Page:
When they reach the island, they find that the Muldoons have been trying to rehabilitate the zombies. They also have been killing the innocents that O'Flynn sent to "bug" his rival, but he never guessed they'd go that far. A couple Muldoons attack, resulting in Kenny (Eric Woolf) being killed (then shot by Crockett to prevent re-animation). They also meet O'Flynn's horse-loving but living dead daughter, Jane, who stayed behind when her father was exiled. Angered, O'Flynn stalks off to find allies while the unit heads to a nearby meeting hall.
Francisco wanders off to kill himself when he accepts what has happened to him, but Tomboy (Athena Karkasis) follows and tearfully does the job for him so that his "soul wouldn't be damned." Then, she's taken prisoner by the Muldoons.
When Crockett passes out from his wound, the kid heads to try to find water, but runs into someone familiar, yet new. Turns out zombie Jane has a twin sister, Janet, who has arrived to help. She has no love lost for her father, but changes her mind when he admits she was truly his favorite.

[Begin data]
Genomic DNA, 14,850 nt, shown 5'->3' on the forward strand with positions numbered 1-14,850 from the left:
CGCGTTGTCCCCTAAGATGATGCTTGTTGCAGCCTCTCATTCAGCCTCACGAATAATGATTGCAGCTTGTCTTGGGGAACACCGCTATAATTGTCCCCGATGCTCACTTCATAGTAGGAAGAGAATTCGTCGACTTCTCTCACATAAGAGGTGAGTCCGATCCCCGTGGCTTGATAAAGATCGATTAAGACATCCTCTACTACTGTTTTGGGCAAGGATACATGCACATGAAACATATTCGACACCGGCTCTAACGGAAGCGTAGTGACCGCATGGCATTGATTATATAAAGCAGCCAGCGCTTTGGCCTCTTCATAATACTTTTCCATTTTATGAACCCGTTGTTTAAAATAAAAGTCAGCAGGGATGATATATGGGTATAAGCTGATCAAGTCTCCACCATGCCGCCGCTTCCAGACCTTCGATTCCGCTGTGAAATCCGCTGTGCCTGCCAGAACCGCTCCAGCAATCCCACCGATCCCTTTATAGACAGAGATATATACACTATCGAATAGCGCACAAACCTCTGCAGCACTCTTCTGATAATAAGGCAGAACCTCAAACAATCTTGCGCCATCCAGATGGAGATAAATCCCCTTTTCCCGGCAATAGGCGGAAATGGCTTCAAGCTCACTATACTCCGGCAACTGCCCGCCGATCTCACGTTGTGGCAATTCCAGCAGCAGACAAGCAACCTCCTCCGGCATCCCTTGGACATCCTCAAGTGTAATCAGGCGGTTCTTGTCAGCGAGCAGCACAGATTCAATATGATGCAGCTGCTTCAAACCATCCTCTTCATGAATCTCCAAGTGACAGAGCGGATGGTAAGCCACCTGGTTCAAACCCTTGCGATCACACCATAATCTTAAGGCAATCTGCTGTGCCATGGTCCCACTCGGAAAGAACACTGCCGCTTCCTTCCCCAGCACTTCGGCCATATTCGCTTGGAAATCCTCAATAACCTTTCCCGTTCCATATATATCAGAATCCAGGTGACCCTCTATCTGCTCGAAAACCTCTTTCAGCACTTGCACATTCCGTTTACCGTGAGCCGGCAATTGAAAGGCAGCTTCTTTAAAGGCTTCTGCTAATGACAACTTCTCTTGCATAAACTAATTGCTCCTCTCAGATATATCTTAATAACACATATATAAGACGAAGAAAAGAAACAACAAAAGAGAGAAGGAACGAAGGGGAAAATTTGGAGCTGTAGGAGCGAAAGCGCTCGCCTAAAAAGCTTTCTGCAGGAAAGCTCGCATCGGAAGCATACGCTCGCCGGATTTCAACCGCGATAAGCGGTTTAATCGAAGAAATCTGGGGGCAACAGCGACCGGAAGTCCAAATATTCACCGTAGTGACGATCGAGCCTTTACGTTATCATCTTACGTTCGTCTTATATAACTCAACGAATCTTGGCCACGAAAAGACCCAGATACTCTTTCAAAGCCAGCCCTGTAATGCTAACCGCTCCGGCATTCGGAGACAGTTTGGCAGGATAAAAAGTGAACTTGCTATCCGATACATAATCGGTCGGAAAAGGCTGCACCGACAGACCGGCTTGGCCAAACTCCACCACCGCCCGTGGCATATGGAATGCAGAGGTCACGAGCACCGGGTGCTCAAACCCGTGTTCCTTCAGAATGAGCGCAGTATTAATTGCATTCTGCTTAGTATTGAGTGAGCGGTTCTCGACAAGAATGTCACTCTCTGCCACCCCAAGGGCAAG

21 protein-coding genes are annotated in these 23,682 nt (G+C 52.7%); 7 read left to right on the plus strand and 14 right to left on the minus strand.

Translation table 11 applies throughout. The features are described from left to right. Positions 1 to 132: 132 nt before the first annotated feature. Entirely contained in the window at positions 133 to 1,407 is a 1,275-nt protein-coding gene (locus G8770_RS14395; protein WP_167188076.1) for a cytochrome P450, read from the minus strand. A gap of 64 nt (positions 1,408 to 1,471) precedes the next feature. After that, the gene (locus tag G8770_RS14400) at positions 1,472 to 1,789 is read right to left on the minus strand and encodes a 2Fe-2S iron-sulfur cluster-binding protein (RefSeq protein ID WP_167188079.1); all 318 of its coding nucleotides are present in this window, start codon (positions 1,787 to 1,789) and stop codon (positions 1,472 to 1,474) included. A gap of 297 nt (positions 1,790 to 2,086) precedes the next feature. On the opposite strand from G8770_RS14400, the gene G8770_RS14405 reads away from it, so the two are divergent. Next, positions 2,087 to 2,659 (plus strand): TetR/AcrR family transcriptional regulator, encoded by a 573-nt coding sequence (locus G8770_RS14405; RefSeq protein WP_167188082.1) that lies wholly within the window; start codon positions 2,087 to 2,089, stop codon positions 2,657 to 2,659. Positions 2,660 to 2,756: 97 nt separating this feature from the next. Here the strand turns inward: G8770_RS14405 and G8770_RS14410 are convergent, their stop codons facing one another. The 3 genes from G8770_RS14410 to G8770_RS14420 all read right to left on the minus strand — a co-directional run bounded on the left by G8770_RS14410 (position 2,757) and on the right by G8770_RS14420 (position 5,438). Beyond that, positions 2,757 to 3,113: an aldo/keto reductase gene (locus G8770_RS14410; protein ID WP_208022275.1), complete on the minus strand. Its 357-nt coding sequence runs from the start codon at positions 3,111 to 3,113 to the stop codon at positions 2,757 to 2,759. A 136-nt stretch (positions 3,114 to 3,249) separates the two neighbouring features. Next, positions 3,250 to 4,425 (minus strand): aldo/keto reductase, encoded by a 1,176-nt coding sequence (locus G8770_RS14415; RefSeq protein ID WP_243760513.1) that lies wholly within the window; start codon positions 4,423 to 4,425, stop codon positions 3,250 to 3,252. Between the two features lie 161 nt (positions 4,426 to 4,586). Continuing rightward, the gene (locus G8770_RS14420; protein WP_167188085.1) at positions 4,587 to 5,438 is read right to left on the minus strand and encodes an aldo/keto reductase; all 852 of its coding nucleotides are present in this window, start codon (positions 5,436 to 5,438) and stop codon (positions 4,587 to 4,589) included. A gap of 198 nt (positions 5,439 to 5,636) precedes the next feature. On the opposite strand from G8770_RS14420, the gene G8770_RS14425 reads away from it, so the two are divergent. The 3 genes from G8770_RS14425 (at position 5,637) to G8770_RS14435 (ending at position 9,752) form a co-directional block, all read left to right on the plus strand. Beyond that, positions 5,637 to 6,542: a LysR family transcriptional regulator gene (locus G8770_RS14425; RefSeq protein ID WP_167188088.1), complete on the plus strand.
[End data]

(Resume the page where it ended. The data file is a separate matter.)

When O'Flynn and Crockett, along with their allies, head for the Muldoon ranch, they are forced to lay down their weapons and observe what the elder Muldoon has been trying to achieve: conditioning the undead to eat something other than living people. It has been unsuccessful, but now he has Jane in a pen with her horse and the other living dead out of their pens to watch.
Janet arrives with the discarded guns and evens the odds. There's a battle, and the zombies run loose to do what they do so well: tear and eat. Janet tries to connect with her zombie twin sister, only to be bitten on the hand. O'Flynn and Muldoon face off, and Muldoon just wants O'Flynn to admit he's wrong. Not wanting any more bloodshed, O'Flynn agrees and asks for a moment with Janet. Muldoon coldly shoots O'Flynn in the back, but is gunned down by O'Flynn's hidden sleeve gun. The others begin their escape as Janet watches her sister suddenly take a bite out of the horse.